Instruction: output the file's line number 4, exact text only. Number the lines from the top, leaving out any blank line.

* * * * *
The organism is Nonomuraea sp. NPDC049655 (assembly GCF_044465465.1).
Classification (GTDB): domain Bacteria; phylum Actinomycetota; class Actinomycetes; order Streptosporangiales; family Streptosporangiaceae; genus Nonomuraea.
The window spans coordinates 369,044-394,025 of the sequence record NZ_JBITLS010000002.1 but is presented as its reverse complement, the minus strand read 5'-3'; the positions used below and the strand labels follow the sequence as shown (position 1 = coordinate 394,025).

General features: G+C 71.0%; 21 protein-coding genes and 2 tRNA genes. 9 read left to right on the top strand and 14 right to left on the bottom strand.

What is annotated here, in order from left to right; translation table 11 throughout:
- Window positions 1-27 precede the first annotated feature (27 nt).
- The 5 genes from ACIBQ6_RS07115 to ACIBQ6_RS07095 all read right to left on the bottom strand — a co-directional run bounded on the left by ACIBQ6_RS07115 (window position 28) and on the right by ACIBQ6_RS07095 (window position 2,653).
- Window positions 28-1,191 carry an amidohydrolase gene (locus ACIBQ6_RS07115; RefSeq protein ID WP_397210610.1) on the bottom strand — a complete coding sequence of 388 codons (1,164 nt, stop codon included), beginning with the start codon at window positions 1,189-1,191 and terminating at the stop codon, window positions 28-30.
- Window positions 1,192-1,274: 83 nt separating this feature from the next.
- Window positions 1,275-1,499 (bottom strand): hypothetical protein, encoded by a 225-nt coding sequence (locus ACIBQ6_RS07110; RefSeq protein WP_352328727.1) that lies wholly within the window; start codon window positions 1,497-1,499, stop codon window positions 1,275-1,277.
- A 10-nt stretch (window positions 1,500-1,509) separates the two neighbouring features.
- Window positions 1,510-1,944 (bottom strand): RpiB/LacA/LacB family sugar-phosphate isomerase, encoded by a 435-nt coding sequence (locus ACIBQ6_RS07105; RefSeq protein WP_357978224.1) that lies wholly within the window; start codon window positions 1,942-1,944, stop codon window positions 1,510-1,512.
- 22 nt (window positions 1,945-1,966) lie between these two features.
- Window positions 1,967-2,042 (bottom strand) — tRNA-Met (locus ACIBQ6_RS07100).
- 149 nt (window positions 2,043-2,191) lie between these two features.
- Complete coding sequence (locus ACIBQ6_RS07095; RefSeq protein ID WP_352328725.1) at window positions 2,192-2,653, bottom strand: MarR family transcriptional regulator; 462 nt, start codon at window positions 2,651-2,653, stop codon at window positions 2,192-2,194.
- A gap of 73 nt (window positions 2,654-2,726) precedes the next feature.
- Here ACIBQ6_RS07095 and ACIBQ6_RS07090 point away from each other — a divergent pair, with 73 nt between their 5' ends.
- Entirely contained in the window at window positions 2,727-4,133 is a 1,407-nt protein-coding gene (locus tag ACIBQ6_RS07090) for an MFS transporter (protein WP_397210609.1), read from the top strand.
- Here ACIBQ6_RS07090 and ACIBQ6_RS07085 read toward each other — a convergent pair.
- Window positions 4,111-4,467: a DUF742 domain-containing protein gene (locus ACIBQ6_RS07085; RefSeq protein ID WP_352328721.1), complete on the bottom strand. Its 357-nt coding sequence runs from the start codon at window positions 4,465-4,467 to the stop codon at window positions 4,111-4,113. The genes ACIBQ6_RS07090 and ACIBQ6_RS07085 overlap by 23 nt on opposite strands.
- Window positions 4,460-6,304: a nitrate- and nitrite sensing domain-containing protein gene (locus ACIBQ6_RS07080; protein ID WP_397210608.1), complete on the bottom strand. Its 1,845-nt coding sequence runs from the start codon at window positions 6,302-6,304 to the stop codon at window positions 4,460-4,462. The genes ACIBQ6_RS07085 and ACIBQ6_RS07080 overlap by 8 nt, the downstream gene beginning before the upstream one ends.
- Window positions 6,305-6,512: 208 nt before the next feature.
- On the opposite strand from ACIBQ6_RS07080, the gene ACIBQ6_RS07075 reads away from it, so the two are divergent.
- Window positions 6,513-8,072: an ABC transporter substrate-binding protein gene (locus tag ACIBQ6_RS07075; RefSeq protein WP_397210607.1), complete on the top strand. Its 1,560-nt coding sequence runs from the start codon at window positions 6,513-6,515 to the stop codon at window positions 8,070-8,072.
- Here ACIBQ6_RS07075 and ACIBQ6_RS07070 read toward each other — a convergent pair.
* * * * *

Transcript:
General features: G+C 71.0%; 21 protein-coding genes and 2 tRNA genes. 9 read left to right on the top strand and 14 right to left on the bottom strand.